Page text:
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Photo of ChrisOnly one in five adults with autism are in paid work in the UK although around three quarters would like to be.

World Autism Awareness Week (29 March to 4 April) aims to draw attention to the 700,000 people living with autism in Britain and help to make the world friendlier to those affected by it.

The pandemic has been challenging for autistic people, compounding the impact of existing barriers, particularly for those with high support needs, as they have continued to navigate the restrictions during the lockdowns. This has caused confusion and left some autistic people feeling more isolated.

Many people with autism report negative experiences finding and retaining employment. Seetec Pluss, an employment and health specialist, believes no-one should be left behind and everyone should have an opportunity to fulfil their potential, whatever their background or disability.

Chris Christie, 22, from Exeter, paused his Biosciences degree at the University of Plymouth last year during the Covid-19 pandemic and returned home as he was struggling with anxiety and personal issues which were made worse by the lockdown.

Finding work proved difficult and he was referred to Seetec Pluss’ Work and Health Programme, which works with employers across Southern England to ensure services are targeted to support people with disabilities or health conditions which make it harder for them to obtain and retain employment.

When Chris spotted a science job with the Environment Agency, Seetec Pluss helped him to write his CV and application in a way which best demonstrated the skills he had to offer.

He was offered a job as a Laboratory Technician after a telephone interview. The role involves analysing sewer water samples to identify areas where Covid-19 is prevalent.

Chris started in February and said: “Everyone has been really friendly and understanding and I have been made very welcome. They work around me. I want to be productive and they have helped me by letting me do the tasks I can do and excel at. They have let me build up to the harder tasks.”

Initially Chris struggled because instructions were being given in a noisy room and he found it difficult to process the information. Seetec Pluss worked with his employer to ensure he had written instructions, giving him confidence that he was doing the tasks correctly.

Chris said: “It meant I didn’t have to keeping asking members of staff.” His employer has now taken on several young people who also studied at Plymouth and he is able to show them how the processes work. “It’s given me more confidence. I’ve got my first job and this is definitely what I was looking for, I’ve found a role where I’m earning money and gaining good experience.”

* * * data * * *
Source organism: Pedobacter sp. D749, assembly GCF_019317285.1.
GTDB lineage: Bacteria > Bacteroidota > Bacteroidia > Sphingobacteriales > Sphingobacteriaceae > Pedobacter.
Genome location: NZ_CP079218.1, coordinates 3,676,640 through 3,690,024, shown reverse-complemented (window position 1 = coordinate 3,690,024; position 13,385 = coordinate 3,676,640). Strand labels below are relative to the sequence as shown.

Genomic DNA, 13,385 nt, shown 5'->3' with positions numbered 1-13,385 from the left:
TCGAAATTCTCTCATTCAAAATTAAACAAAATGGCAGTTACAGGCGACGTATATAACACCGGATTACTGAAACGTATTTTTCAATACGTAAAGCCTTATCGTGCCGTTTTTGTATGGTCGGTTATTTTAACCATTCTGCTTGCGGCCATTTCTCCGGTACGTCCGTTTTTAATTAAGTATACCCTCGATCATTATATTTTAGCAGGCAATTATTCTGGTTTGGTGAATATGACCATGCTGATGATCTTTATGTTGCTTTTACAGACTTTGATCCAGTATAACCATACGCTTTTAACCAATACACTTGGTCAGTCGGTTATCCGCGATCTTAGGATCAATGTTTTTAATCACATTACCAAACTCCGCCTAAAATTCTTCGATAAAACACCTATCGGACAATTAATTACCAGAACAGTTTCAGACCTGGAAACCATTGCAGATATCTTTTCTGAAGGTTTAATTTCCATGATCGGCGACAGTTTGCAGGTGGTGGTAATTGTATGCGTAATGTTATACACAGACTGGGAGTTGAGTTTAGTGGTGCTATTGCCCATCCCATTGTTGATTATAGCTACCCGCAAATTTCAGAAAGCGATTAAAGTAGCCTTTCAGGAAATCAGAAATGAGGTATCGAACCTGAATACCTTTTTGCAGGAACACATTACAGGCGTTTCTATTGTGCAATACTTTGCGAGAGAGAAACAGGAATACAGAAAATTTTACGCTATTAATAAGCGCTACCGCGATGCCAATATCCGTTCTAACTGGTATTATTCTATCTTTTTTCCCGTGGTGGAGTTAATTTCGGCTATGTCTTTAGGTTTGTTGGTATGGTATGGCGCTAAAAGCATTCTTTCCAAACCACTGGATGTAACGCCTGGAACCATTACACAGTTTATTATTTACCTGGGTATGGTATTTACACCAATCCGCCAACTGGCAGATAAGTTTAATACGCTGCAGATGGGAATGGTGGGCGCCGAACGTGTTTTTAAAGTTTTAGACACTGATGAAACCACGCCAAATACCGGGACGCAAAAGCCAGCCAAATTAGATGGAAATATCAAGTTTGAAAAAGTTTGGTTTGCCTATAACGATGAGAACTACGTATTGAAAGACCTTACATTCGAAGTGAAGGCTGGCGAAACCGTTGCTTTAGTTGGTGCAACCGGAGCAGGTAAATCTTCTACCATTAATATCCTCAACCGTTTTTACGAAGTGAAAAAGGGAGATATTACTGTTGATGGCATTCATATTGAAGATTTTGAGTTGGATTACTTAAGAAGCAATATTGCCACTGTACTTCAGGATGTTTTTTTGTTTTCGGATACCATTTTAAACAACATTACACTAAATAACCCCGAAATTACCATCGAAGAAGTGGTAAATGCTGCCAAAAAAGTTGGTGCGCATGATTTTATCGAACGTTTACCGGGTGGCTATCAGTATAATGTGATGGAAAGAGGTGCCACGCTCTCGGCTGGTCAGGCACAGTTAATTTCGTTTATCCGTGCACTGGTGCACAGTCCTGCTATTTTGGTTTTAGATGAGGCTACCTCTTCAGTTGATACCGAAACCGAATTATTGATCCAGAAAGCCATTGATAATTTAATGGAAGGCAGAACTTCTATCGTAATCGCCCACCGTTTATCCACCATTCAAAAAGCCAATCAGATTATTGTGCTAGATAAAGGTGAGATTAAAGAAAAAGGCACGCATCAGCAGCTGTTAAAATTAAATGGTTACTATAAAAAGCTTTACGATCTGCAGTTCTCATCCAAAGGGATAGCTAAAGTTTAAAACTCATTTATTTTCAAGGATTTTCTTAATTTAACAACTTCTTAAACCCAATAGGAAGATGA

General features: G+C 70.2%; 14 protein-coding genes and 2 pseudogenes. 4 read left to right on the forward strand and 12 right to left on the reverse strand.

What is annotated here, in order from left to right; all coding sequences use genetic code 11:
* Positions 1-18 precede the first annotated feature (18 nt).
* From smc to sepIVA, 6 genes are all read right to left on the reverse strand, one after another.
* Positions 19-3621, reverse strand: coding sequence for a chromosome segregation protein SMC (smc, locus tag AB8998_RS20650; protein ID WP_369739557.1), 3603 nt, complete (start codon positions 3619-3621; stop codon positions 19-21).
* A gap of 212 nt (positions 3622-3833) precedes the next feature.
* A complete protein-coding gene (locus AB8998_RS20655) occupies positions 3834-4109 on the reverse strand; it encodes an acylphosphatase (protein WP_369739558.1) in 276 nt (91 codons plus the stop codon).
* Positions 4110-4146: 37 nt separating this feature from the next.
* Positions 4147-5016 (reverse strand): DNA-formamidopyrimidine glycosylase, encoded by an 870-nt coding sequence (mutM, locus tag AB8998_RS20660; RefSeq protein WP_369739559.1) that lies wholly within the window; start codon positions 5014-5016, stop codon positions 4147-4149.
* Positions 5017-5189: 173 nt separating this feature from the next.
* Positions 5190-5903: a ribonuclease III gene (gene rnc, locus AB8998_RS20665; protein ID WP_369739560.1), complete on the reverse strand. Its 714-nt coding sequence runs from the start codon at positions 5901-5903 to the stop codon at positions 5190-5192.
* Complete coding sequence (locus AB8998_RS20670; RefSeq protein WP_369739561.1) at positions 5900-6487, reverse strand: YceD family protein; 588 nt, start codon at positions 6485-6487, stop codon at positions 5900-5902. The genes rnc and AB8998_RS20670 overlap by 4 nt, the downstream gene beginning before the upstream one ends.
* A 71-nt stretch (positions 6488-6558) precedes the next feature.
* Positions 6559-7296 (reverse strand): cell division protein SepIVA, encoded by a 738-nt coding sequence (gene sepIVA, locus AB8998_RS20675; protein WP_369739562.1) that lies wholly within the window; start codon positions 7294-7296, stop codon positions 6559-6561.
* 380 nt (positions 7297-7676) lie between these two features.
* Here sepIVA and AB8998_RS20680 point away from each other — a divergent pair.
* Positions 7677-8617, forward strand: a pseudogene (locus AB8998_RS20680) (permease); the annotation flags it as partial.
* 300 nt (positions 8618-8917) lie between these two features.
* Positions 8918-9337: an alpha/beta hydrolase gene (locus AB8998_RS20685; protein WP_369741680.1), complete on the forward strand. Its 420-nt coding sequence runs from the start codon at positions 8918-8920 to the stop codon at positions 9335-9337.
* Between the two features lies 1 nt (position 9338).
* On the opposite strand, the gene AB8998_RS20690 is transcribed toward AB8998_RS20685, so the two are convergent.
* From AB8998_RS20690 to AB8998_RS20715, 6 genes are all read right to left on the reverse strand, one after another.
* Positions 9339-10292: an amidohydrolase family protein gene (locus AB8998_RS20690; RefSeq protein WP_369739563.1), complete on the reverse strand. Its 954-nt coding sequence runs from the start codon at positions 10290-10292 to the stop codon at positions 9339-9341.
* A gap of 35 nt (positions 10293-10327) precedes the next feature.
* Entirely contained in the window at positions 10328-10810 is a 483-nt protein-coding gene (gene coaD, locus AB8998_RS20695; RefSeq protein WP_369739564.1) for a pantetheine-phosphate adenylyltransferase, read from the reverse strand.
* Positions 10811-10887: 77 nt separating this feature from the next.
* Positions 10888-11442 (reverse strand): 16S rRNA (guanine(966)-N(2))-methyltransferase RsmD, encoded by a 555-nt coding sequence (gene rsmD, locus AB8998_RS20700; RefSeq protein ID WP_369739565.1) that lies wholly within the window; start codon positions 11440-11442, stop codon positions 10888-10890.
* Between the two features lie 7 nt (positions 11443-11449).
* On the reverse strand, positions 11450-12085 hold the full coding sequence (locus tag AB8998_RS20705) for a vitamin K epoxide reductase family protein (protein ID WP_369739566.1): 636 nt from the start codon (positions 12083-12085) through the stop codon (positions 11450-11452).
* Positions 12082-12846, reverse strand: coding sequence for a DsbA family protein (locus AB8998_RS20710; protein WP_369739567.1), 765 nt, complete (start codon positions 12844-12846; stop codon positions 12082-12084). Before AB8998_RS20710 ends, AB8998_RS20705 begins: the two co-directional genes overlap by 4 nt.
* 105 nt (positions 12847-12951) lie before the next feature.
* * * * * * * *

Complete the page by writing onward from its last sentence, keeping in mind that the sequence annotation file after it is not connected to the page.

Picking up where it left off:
Mark Harrison, from Seetec Pluss said: “Every person with autism we work with has different support needs, we take the view that to get the best out of people, there can be no one size fits all approach. We offer a holistic service, which starts with getting to know each individual, so we understand their skills and aspirations and the barriers they face.

“Our focus is on equipping people with the right skills to enter the workplace, to help build their self-confidence and supporting any training and development needs they may have to best prepare them for the recruitment process.

“Building a relationship with employers is essential, we encourage them to think differently about their recruitment procedures, such as offering work trials to enable people with autism to be given the space and opportunity to show their skills.

“Providing this type of targeted support helps our society take one step closer towards eliminating the disability employment gap. Pluss believes people of all abilities should be able to find and sustain employment to build a better future. Closing the gap is more important than ever as the pandemic has impacted job prospects across the board.”

To mark 2021’s World Autism Awareness Week, Seetec Pluss’s Mark Harrison concludes: “No individual should be left behind, everyone should have the opportunity to fulfil their potential.

“Employers can have a really positive impact in their communities if they can adapt to have more inclusive recruitment. Pluss is able to support both employers and individuals on this journey.”

For more information about Seetec Pluss and the services it offers, visit seetecpluss.co.uk   or call 0800 334 5525. The Work and Health programme is funded by the Department for Work and Pensions, and the European Social Fund.

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Photo: 
Chris Christie from Exeter

Notes to Editors

Latest figures (July to September 2020) from the Office for National Statistics (ONS) show just 21.7% of people with autism were in any form of paid employment. A 2016 National Autistic Society report on the autism employment gap showed 77% of adults with autism who were unemployed wanted to find work.

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